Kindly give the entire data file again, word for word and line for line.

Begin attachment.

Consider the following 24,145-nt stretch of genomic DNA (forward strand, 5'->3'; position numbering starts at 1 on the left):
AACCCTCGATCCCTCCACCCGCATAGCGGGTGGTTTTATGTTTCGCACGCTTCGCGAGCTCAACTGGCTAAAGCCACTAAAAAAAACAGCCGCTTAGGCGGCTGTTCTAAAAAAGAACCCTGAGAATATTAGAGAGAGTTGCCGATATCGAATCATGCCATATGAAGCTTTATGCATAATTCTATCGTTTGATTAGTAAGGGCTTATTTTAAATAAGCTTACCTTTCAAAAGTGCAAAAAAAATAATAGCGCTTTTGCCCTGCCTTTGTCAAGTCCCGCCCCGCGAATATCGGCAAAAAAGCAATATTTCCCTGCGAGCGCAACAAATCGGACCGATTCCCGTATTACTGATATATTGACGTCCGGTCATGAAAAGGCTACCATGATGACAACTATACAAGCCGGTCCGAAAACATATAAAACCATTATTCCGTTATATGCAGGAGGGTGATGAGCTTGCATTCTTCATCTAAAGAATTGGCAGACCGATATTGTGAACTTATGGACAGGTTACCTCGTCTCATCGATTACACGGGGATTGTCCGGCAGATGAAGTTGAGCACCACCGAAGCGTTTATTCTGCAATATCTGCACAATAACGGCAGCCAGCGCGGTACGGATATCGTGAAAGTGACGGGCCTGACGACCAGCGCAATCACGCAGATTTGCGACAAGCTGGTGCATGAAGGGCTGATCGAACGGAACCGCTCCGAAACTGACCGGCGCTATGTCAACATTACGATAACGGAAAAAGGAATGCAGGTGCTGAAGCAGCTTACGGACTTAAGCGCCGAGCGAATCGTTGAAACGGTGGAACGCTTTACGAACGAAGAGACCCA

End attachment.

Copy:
Consider the following 24,145-nt stretch of genomic DNA (forward strand, 5'->3'; position numbering starts at 1 on the left):
AACCCTCGATCCCTCCACCCGCATAGCGGGTGGTTTTATGTTTCGCACGCTTCGCGAGCTCAACTGGCTAAAGCCACTAAAAAAAACAGCCGCTTAGGCGGCTGTTCTAAAAAAGAACCCTGAGAATATTAGAGAGAGTTGCCGATATCGAATCATGCCATATGAAGCTTTATGCATAATTCTATCGTTTGATTAGTAAGGGCTTATTTTAAATAAGCTTACCTTTCAAAAGTGCAAAAAAAATAATAGCGCTTTTGCCCTGCCTTTGTCAAGTCCCGCCCCGCGAATATCGGCAAAAAAGCAATATTTCCCTGCGAGCGCAACAAATCGGACCGATTCCCGTATTACTGATATATTGACGTCCGGTCATGAAAAGGCTACCATGATGACAACTATACAAGCCGGTCCGAAAACATATAAAACCATTATTCCGTTATATGCAGGAGGGTGATGAGCTTGCATTCTTCATCTAAAGAATTGGCAGACCGATATTGTGAACTTATGGACAGGTTACCTCGTCTCATCGATTACACGGGGATTGTCCGGCAGATGAAGTTGAGCACCACCGAAGCGTTTATTCTGCAATATCTGCACAATAACGGCAGCCAGCGCGGTACGGATATCGTGAAAGTGACGGGCCTGACGACCAGCGCAATCACGCAGATTTGCGACAAGCTGGTGCATGAAGGGCTGATCGAACGGAACCGCTCCGAAACTGACCGGCGCTATGTCAACATTACGATAACGGAAAAAGGAATGCAGGTGCTGAAGCAGCTTACGGACTTAAGCGCCGAGCGAATCGTTGAAACGGTGGAACGCTTTACGAACGAAGAGACCCA